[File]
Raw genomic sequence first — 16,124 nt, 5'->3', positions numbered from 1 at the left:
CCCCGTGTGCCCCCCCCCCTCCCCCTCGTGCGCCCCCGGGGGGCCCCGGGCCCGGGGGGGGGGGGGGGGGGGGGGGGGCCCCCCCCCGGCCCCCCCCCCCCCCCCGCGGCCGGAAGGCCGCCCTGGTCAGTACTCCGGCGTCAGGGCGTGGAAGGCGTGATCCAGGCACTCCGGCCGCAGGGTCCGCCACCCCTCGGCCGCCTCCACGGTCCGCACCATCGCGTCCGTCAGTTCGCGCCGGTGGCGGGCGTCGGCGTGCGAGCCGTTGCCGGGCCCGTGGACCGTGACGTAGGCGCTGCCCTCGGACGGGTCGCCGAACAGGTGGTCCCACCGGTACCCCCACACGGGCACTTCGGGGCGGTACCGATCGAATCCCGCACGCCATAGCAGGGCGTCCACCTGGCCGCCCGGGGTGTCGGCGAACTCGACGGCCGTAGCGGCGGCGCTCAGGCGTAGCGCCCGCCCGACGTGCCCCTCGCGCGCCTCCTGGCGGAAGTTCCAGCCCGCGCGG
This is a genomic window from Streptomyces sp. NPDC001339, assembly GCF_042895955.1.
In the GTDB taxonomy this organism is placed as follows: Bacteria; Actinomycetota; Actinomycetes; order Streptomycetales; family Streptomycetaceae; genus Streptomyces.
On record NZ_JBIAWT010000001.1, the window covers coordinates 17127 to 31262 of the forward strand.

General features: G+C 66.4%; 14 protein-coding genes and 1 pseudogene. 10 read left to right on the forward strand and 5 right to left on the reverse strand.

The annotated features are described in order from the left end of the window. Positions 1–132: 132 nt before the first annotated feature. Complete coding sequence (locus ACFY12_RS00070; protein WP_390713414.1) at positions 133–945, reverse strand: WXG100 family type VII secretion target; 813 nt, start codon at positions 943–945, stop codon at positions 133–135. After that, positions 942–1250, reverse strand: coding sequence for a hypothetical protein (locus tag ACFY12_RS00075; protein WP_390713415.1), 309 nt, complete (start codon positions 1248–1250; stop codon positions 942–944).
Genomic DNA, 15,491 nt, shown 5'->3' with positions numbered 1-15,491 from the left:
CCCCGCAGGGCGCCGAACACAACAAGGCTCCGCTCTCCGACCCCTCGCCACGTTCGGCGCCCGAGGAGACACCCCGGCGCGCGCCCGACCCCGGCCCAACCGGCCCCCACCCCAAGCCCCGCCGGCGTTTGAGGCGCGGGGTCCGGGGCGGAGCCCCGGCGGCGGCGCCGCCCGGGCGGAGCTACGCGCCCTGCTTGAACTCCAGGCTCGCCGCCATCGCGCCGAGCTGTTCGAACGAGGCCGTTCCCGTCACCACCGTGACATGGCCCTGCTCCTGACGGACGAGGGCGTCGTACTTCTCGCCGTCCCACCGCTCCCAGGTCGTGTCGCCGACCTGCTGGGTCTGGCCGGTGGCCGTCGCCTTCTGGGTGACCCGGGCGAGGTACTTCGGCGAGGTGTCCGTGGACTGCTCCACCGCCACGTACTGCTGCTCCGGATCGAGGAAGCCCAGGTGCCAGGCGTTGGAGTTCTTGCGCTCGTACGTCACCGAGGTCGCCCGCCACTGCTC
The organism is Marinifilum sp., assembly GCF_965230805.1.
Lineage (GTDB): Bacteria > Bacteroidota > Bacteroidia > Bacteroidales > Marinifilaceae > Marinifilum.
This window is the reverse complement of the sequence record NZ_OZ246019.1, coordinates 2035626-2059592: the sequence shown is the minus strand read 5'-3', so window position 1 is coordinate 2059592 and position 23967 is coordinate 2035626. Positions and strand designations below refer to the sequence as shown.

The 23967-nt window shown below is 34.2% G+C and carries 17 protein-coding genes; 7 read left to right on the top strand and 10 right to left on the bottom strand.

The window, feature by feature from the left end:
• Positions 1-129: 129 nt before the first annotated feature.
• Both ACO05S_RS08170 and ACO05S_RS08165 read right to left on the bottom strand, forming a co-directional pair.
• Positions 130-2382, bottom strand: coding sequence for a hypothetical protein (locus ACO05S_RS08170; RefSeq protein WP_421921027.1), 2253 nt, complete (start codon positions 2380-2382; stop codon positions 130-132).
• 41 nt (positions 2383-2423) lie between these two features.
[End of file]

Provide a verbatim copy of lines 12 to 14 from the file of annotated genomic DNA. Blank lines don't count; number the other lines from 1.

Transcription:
This window is the reverse complement of the sequence record NZ_OZ246019.1, coordinates 2035626-2059592: the sequence shown is the minus strand read 5'-3', so window position 1 is coordinate 2059592 and position 23967 is coordinate 2035626. Positions and strand designations below refer to the sequence as shown.

The 23967-nt window shown below is 34.2% G+C and carries 17 protein-coding genes; 7 read left to right on the top strand and 10 right to left on the bottom strand.

The window, feature by feature from the left end: